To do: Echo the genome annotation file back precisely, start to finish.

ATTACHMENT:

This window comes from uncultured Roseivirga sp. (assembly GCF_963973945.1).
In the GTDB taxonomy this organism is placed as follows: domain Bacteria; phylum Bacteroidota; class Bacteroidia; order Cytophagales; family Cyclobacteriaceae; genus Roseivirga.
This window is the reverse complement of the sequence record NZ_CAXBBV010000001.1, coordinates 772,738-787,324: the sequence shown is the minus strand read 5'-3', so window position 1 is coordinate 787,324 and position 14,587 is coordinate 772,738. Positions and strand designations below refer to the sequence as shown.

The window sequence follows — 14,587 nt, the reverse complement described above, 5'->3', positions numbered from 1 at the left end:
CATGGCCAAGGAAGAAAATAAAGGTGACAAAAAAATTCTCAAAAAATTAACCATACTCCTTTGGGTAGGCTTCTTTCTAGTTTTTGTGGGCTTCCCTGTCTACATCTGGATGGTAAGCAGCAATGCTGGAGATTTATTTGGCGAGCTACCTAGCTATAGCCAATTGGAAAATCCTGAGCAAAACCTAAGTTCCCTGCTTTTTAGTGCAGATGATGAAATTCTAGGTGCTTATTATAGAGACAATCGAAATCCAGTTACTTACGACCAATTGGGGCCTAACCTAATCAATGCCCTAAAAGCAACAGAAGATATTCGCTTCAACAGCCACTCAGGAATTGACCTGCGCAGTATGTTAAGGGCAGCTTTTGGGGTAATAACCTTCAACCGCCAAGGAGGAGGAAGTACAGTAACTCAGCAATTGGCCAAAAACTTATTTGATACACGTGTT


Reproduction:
This window comes from uncultured Roseivirga sp. (assembly GCF_963973945.1).
In the GTDB taxonomy this organism is placed as follows: domain Bacteria; phylum Bacteroidota; class Bacteroidia; order Cytophagales; family Cyclobacteriaceae; genus Roseivirga.
This window is the reverse complement of the sequence record NZ_CAXBBV010000001.1, coordinates 772,738-787,324: the sequence shown is the minus strand read 5'-3', so window position 1 is coordinate 787,324 and position 14,587 is coordinate 772,738. Positions and strand designations below refer to the sequence as shown.

The window sequence follows — 14,587 nt, the reverse complement described above, 5'->3', positions numbered from 1 at the left end:
CATGGCCAAGGAAGAAAATAAAGGTGACAAAAAAATTCTCAAAAAATTAACCATACTCCTTTGGGTAGGCTTCTTTCTAGTTTTTGTGGGCTTCCCTGTCTACATCTGGATGGTAAGCAGCAATGCTGGAGATTTATTTGGCGAGCTACCTAGCTATAGCCAATTGGAAAATCCTGAGCAAAACCTAAGTTCCCTGCTTTTTAGTGCAGATGATGAAATTCTAGGTGCTTATTATAGAGACAATCGAAATCCAGTTACTTACGACCAATTGGGGCCTAACCTAATCAATGCCCTAAAAGCAACAGAAGATATTCGCTTCAACAGCCACTCAGGAATTGACCTGCGCAGTATGTTAAGGGCAGCTTTTGGGGTAATAACCTTCAACCGCCAAGGAGGAGGAAGTACAGTAACTCAGCAATTGGCCAAAAACTTATTTGATACACGTGTT